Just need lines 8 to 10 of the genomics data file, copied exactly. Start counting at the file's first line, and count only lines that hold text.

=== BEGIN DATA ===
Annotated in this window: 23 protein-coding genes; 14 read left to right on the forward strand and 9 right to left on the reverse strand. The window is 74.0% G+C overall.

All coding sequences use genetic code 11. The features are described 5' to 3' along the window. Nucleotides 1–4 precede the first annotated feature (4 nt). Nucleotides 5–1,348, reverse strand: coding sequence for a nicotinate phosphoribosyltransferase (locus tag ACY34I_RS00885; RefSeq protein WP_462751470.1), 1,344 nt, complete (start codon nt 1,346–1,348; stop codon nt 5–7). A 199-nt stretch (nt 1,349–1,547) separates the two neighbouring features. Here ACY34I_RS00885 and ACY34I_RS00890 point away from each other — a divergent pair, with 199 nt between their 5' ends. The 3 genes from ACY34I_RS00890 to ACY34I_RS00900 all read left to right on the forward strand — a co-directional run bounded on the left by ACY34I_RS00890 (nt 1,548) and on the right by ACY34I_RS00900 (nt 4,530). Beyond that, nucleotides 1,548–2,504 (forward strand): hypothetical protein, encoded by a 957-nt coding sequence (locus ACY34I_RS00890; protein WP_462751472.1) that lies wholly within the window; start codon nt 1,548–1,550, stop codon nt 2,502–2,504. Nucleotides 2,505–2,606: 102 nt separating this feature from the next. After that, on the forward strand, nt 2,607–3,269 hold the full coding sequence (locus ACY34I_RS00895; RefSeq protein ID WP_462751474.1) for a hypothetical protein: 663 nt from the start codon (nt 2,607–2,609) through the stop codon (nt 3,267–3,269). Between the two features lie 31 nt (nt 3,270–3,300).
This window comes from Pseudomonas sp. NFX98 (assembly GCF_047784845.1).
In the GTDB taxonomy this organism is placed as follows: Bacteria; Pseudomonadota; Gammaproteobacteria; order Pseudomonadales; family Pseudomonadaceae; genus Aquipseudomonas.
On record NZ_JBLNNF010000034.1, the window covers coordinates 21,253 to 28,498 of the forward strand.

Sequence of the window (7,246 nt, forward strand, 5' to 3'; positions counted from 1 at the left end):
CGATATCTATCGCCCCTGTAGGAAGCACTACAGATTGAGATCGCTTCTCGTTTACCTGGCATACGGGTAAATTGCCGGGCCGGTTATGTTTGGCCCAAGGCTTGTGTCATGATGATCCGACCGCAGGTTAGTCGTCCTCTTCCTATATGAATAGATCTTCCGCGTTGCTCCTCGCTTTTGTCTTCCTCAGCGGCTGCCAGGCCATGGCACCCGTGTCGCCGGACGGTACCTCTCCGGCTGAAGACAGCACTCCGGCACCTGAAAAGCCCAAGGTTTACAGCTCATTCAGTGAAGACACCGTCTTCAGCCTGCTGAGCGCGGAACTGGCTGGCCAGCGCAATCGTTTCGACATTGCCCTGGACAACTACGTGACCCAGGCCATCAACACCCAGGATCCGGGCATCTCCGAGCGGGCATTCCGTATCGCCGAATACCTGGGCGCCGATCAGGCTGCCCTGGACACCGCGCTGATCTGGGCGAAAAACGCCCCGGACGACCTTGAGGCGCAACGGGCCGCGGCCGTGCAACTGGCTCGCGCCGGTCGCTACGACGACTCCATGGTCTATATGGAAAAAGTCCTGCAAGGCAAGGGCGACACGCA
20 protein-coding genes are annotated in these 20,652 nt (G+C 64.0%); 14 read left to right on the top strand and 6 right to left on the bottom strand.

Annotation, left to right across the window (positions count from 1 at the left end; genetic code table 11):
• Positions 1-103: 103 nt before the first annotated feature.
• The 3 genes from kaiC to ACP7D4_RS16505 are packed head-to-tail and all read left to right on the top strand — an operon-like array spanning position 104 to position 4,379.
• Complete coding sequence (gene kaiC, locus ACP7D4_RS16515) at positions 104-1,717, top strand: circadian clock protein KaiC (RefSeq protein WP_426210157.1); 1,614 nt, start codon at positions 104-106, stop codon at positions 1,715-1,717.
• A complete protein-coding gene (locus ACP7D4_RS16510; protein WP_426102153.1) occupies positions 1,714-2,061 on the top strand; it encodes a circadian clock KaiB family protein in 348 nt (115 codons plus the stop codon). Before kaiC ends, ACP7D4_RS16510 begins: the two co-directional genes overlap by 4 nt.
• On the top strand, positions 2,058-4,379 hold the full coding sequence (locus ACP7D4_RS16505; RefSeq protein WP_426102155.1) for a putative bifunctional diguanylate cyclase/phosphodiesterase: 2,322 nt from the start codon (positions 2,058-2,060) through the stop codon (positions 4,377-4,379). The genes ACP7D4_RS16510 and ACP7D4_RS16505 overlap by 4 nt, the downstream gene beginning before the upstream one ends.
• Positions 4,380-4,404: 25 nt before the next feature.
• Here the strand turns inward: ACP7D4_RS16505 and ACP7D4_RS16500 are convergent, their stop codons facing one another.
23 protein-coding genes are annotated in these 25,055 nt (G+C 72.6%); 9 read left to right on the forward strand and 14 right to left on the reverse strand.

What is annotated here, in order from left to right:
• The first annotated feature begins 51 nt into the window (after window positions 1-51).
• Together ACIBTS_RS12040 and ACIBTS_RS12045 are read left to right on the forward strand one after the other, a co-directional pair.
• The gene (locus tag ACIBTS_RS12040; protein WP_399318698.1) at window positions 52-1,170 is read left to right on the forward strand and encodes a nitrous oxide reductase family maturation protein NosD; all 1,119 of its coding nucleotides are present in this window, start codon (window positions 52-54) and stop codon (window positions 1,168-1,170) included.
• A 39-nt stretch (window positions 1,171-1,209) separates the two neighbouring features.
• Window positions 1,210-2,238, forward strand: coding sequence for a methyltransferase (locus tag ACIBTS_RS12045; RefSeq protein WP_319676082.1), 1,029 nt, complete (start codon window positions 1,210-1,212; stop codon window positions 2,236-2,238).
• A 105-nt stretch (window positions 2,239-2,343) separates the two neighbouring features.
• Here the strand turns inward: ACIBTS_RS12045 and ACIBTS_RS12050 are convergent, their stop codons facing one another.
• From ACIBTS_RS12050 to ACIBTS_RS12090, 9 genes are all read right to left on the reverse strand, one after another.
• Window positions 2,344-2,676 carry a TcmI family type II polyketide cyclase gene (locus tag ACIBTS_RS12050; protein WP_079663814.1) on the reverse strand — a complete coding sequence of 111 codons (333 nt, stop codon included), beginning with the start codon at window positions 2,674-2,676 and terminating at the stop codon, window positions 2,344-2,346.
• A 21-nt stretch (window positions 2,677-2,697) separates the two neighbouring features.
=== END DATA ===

20 protein-coding genes are annotated in these 20,652 nt (G+C 64.0%); 14 read left to right on the top strand and 6 right to left on the bottom strand.

Annotation, left to right across the window (positions count from 1 at the left end; genetic code table 11):
• Positions 1-103: 103 nt before the first annotated feature.